One of the best development in our sports sector in more recent times is the introduction of very nice rewards for outstanding athletes. At the just-concluded Tokyo Olympic Games, the National Council of Sports (NCS) rewarded each Gold Medal with Shs50 million, Silver Shs30 million, and Bronze Shs20 million.
Following the Commonwealth games of 2018, the National Council of Sports (NCS) again rewarded outstanding Athletes with Shs25 million for Gold, Shs20 million for Silver, and Shs7.5 million for Bronze. All these monies were on top of the very good allowances of over Shs5 million that each athlete received before they traveled to those games.
The above financial rewards are also separate from the other gifts like houses and cars that the outstanding athletes received from President Yoweri Museveni.
Some companies like MTN also jumped into the reward scheme by offering very huge cash envelopes. MTN gave out Shs50 million for each Gold medal, Shs25 million for Silver, and Shs10 million for each Bronze medal to Uganda’s outstanding runners at the recent Olympic Games.
Some of our athletes, their coaches, and parents have been complaining, rightly so, that sports is not rewarding enough. But if I add a brand new car (of about Shs80 million) to Shs50 million cash for medals then to over 100 million in a brand new house, I see close to a quarter or half of a billion shillings in rewards for our hard-working athletes. This is surely a good time for any parent, athlete, coach, school, club, etc. to form a partnership that can target these good millions now existent in Ugandan Sports.
In most of our games, a mere Shs10 million investment per year is good enough to keep any athlete well supported in the sport of their talent.
Of course, we currently have a dilemma and consequently a debate on whether it is right to spend so much on an Athlete, but when they excel; there is no return for those who invested in the athlete. This is part of the reason the Boxing President, Moses Muhangi, has decided to invest his personal time and money to help Ugandan Boxing become financially lucrative. But he is willing to risk this with only those athletes who can enter into a contract that guarantees that his investment can also give him some returns.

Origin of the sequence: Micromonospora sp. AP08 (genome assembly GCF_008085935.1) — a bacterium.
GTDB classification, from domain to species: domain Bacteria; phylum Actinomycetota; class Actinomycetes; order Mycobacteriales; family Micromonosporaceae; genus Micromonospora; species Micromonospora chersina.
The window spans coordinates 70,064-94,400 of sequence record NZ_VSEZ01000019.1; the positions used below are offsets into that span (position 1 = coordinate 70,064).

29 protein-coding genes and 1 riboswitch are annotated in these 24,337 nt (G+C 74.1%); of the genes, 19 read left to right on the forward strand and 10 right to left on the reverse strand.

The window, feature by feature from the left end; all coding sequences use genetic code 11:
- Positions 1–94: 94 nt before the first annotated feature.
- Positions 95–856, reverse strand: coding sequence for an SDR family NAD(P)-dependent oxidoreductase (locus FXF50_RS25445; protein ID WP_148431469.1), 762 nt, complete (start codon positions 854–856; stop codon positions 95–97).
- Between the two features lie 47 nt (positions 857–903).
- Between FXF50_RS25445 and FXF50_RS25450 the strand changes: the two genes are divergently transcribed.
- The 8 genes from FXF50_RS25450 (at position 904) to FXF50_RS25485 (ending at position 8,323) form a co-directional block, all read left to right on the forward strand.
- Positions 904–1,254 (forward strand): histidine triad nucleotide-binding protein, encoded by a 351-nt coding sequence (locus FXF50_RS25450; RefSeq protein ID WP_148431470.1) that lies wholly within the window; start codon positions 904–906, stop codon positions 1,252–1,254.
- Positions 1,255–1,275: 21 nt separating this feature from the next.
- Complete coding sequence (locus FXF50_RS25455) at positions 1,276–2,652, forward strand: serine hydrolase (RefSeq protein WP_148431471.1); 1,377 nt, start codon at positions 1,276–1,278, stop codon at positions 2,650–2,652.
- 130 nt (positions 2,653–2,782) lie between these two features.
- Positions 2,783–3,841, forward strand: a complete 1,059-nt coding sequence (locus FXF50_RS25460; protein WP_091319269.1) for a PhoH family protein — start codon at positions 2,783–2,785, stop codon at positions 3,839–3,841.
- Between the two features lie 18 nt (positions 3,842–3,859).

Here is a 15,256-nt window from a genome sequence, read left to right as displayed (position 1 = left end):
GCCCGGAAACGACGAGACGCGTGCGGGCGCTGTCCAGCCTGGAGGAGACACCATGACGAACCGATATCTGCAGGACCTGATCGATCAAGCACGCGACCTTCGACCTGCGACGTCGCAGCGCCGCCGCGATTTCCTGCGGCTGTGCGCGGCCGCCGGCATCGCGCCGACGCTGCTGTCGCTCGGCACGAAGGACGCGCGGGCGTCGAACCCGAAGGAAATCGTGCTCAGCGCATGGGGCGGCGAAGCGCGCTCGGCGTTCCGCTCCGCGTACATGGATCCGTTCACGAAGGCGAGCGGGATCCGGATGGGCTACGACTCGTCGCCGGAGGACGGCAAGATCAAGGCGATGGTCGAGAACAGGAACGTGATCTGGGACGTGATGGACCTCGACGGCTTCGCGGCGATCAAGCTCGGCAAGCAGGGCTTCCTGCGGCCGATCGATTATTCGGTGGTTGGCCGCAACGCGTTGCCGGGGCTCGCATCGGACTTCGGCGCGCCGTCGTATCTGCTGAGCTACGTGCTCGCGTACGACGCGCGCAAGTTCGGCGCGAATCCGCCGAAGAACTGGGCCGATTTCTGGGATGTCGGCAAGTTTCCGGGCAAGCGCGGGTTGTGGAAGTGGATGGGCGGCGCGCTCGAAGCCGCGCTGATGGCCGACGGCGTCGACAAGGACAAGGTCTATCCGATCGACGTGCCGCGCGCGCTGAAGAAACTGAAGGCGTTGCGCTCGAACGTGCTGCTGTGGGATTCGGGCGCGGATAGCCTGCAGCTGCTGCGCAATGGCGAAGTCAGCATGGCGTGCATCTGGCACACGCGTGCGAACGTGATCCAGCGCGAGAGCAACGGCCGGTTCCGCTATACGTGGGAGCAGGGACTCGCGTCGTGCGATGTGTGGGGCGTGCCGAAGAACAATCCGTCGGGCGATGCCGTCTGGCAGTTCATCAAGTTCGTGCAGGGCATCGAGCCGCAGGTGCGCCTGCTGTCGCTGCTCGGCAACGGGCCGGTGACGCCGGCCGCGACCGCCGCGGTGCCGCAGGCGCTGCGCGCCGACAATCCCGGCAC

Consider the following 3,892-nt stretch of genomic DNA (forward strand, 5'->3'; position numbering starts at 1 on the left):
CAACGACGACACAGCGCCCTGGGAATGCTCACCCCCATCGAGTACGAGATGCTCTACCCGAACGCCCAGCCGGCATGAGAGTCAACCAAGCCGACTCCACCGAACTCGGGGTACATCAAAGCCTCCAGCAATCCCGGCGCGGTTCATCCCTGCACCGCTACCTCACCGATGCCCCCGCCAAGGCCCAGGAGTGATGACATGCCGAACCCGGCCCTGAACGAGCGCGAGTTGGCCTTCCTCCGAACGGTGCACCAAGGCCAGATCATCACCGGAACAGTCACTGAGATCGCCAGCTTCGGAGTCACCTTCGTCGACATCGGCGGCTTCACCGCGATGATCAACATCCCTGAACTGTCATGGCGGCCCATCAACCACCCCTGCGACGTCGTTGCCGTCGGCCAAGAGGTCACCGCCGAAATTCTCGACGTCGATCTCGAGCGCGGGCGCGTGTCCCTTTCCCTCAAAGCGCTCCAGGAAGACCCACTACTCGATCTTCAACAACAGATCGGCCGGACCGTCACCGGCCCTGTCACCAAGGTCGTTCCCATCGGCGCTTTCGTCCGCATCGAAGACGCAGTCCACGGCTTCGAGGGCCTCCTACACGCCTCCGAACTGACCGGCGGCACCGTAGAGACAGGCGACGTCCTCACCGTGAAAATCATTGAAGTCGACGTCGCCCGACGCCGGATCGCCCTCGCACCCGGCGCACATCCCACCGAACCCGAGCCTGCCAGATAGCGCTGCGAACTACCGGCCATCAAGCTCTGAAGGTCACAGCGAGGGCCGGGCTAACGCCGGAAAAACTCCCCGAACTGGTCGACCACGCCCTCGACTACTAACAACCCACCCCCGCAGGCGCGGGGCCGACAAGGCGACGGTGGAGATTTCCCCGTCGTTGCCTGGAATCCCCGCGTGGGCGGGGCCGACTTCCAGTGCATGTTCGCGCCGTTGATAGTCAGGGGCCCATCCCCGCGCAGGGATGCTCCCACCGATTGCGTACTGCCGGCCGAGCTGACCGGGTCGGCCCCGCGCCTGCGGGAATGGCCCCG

Many coaches and clubs have complained that they spend too much on athletes both in terms of time and money but the eventual rewards are only felt by the athlete alone, if and when they come.
Truly speaking, in most cases, the coach and the club have to rely on the athlete’s good heart to remember them, when they get good allowances or when they win huge monies from their medals.
This also informs the current demand by Uganda’s sports leaders to amend the outdated Sports Act of 1964 so that it can also cater for the commercial and professional sports engagements of the 21st century, such as regulation of these coach-athlete-sponsor relationships.
From all angles, for sure, an investment of about Shs20 million that yields Shs50 – Shs200 million is a very profitable investment. Also, we cannot forget to thank the various schools and universities offering educational scholarships or bursaries for our outstanding athletes and in the process saving the parents a lot of money in school fees payments.
In Table Tennis alone, we have so many athletes whose parents have never paid school fees from primary up to university level.
Of course beyond the financial rewards, parents, schools, and clubs can also benefit from having kids who are more energetic, fit, healthy, and consequently much more productive. Schools, in particular, can use Sports for the better occupation of their students’ free time, which in itself can be a very serious challenge. Some argue that to them, these other benefits far outweigh the financial rewards and I can’t really find the words to put up good hesitation to that line of thought, for, it is as accurate as it sounds.
Article by Jjagwe Robert, President of the Uganda Table Tennis Association (UTTA) and Secretary General of the Union of Uganda Sports Federations and Associations (UUSFA).